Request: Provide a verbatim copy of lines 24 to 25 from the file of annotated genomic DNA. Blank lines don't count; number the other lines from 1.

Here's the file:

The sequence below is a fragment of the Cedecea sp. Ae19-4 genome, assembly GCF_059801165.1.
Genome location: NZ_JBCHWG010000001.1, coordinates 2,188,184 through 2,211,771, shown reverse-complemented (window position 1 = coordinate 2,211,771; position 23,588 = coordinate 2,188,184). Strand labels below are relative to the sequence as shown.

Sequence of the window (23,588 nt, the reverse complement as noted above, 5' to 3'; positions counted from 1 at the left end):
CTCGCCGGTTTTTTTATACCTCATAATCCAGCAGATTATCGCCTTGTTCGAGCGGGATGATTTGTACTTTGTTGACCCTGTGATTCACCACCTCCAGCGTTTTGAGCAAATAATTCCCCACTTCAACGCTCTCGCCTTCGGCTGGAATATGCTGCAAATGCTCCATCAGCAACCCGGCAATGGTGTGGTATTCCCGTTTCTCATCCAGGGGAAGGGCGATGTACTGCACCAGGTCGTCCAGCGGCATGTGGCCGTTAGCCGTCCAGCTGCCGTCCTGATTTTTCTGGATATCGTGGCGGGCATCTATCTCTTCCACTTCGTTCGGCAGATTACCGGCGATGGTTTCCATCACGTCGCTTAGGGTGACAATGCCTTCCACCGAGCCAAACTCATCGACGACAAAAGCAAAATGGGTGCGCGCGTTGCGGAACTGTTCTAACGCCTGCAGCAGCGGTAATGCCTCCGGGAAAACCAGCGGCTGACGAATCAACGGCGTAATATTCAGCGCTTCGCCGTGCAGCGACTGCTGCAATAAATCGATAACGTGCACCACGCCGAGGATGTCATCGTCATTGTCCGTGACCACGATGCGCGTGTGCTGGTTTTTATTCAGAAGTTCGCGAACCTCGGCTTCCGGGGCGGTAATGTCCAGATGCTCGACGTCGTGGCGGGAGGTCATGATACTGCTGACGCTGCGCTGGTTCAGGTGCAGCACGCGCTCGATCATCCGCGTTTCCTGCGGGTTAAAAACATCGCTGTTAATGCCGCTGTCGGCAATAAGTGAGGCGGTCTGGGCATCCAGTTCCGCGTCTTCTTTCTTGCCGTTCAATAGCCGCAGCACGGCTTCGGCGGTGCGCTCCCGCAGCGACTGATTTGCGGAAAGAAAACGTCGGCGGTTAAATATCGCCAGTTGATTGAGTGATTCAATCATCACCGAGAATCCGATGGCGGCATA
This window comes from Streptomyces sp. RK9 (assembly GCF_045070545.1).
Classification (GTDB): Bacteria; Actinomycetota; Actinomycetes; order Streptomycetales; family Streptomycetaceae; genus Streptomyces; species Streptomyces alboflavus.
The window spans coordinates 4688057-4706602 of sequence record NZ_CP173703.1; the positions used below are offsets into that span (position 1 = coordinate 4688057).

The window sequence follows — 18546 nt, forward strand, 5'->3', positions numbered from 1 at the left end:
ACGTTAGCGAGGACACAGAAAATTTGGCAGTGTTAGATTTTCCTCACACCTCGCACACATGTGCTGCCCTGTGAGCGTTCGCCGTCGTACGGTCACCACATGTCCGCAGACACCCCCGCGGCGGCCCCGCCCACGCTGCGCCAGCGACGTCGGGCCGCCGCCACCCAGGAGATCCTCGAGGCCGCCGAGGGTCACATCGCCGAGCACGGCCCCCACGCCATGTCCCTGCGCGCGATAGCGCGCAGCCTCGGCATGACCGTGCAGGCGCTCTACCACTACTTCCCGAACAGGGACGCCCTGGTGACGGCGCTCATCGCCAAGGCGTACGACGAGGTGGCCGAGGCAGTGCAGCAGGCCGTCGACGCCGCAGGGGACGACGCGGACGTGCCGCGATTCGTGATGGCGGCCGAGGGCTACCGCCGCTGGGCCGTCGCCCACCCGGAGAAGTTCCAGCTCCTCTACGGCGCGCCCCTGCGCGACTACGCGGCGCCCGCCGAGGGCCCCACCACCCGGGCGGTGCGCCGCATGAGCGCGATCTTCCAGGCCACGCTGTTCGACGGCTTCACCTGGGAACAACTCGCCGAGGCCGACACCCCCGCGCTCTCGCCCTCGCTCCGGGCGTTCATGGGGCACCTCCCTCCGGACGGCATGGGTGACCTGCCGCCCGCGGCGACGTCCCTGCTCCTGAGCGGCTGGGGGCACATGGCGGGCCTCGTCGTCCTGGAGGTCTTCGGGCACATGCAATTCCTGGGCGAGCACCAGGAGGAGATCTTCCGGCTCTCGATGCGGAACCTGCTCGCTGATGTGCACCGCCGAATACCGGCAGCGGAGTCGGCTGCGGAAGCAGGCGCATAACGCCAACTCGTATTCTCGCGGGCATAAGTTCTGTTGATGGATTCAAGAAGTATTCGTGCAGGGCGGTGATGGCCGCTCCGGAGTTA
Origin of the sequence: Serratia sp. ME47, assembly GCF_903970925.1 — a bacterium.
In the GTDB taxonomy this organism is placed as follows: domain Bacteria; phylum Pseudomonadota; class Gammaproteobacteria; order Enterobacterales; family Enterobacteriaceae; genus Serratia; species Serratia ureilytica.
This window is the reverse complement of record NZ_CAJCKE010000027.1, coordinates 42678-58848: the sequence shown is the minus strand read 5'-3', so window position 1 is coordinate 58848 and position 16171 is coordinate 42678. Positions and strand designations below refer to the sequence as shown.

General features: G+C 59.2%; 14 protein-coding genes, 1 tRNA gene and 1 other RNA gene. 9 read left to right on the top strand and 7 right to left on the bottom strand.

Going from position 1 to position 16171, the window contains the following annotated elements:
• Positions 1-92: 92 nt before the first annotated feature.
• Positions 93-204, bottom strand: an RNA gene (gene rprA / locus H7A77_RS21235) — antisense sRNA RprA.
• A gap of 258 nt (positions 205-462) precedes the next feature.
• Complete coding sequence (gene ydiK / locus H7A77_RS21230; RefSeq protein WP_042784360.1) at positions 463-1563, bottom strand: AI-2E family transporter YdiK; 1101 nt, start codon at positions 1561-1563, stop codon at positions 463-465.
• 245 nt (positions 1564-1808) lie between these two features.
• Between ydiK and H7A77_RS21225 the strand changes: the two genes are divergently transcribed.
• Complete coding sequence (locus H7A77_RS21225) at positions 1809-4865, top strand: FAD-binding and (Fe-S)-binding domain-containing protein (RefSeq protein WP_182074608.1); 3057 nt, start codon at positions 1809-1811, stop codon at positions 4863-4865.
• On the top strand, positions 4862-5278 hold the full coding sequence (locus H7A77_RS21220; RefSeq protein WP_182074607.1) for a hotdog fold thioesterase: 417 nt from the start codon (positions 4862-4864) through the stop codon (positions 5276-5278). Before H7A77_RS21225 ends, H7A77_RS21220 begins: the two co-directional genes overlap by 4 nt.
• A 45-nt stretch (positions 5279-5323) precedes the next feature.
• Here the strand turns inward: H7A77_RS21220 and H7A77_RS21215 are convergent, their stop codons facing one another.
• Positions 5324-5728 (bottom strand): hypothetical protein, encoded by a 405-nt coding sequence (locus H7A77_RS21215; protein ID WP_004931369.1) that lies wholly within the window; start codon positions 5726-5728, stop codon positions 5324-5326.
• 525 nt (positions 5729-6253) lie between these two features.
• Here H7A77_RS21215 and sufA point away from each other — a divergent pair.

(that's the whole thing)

• Here the strand turns inward: H7A77_RS21220 and H7A77_RS21215 are convergent, their stop codons facing one another.
• Positions 5324-5728 (bottom strand): hypothetical protein, encoded by a 405-nt coding sequence (locus H7A77_RS21215; protein ID WP_004931369.1) that lies wholly within the window; start codon positions 5726-5728, stop codon positions 5324-5326.